Monday 29 August 2022

Fun Month in Kigali

Hi guys.

So, I've mentioned my struggle before. I've been getting into videos more and there's only enough time in the day to write and edit or take videos and edit, I can't do both consistently. As I've spent several years blogging, and as Blogger itself is getting a bit blah (so many layout and template bugs it's horribly annoying), I've decided to post my latest video updates rather than write them all up.

So, here's what's been going on lately:

More about that hash:

And there's also been a lot of talk lately as a young woman, Liliane Mugabekazi, faces two years in jail for wearing a revealing outfit to a music concert. If you want to hear more about that, you can click here.

So, I know that people who have been following my blog might not be as interested in videos. It's certainly been a turbulent transition for me, as I've always preferred being behind the camera, but I think I'm settling into it now and, although there's a lot less writing content, it is fun to show you around my neighbourhood. Let me know what you think, what you'd like to see more of, and, if you wouldn't mind awfully, consider subscribing to the channel and liking the videos you enjoy. 

Tuesday 9 August 2022

Six-Minute X-Ray


Short review as I've got a few books that I've finished recently and falling behind.

In Six Minute X-Ray, you’ll learn the most powerful people-reading system in the world. Chase exposes and unpacks simple techniques that come together to allow you to see beyond the mask that anyone is wearing.

I fell into this during the Depp v. Heard trial. Like a lot of people, I thought I'd have no interest in that at all, who cares what celebs get up to in their personal life? (No, don't answer that, as I suspect it might be 'a lot of people'). But I became engrossed when it turned into a case of 'bloke accused of abuse' becomes 'victim of abuse.' A very interesting revelation and one that challenged a lot of social preconceptions. 

I do enjoy a bit of behavioural analysis, and read Joe Navarro's book What Every Body is Saying, years ago. I recommended it to my English students when I was lecturing, to try to raise awareness that not everything we communicate is verbal. 

During the trial, I stumbled upon The Behavioural Arts channel by mentalist Spidey. He had the author of this book on there, analysing body language, and recommended Six-Minute X-ray a few times, so I thought I'd check it out. I was a bit surprised to discover Chase Hughes was American, as the audiobook is narrated by a Brit.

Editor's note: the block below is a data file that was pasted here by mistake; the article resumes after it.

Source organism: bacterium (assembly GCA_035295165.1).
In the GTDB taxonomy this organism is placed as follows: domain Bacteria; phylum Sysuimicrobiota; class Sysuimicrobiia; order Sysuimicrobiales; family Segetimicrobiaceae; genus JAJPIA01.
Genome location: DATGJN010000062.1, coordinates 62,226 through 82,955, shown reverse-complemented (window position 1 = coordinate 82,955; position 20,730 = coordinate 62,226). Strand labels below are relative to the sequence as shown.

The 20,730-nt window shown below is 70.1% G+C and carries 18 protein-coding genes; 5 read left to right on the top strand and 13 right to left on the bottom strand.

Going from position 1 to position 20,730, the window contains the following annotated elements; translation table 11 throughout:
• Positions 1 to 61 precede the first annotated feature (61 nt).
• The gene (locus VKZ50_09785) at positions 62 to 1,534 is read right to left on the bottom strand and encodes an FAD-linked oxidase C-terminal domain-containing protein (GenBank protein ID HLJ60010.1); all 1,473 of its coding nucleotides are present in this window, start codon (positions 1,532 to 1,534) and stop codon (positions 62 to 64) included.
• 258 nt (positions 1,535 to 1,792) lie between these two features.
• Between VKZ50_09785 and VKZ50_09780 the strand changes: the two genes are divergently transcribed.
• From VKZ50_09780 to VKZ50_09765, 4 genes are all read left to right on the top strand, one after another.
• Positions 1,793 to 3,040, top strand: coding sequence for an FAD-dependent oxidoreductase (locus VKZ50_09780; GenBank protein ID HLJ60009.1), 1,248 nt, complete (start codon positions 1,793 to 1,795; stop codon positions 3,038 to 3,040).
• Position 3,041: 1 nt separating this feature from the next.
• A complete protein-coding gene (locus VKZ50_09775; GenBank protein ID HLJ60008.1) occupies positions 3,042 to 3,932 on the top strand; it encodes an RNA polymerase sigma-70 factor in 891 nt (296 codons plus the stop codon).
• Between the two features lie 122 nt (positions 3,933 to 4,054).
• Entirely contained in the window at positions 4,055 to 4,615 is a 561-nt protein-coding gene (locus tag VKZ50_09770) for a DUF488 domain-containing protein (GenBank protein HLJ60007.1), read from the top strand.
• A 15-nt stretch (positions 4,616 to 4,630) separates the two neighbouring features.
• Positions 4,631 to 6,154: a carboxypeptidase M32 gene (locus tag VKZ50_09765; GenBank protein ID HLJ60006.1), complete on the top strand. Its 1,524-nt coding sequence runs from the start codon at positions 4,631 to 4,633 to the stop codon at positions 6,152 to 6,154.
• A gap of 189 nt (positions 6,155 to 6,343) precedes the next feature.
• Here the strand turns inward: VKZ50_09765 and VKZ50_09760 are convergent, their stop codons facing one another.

I enjoyed it, especially the chapters on language, as I am a linguist. I did an MA in Language & Communication Research, which covered a lot of sociolinguistics (how languages is affected my situation and culture) and forensic linguistics (idiolect and identifying linguistic patterns). Some interesting stuff in there about linguistic distancing and use of pronouns. 

I knew quite a few of the body language indicators, but there were definitely a few things in there I wasn't aware of. I think, with body language, a lot of it is very instinctive, because we've been watching for boy language our entire lives, but because it's so natural we tend to miss a lot. Books like this just bring things to the forefront. By listening to them a couple of times, we become naturally more aware of the way people speak and move. It can just give you a little heads-up sometimes.

I enjoyed this and would recommend if you're interested in body language. As Spidey regularly points out, there's no one action or reaction that definitively tells you someone is lying, but there are clusters of behaviour that increase that likelihood. 

I have to admit, I was sceptical once upon a time, but Joe Navarro convinced me. I'd just finished reading What Every Body is Saying and there was a part in there that said the direction someone's feet are pointing are usually a good indication of where they intend to go next. I was down the village pub with my mum and some friends. One of our friends was saying his goodbyes, but his foot was pointing towards the main room in the pub, not the door. I looked at this and thought, 'well, that's bollocks isn't it.' But just as he was finishing his goodbyes, he said 'right, I'm just going to pop to the loo before I go,' and walked the way his foot was pointing. I honestly believe he indicated that he needed the toilet before he was even consciously aware of it. The direction of his foot really was the direction he went in, even though everybody expected him to head straight for the door from his words. I've never forgotten that. It was kind of fascinating. 

You can download resources from the book here.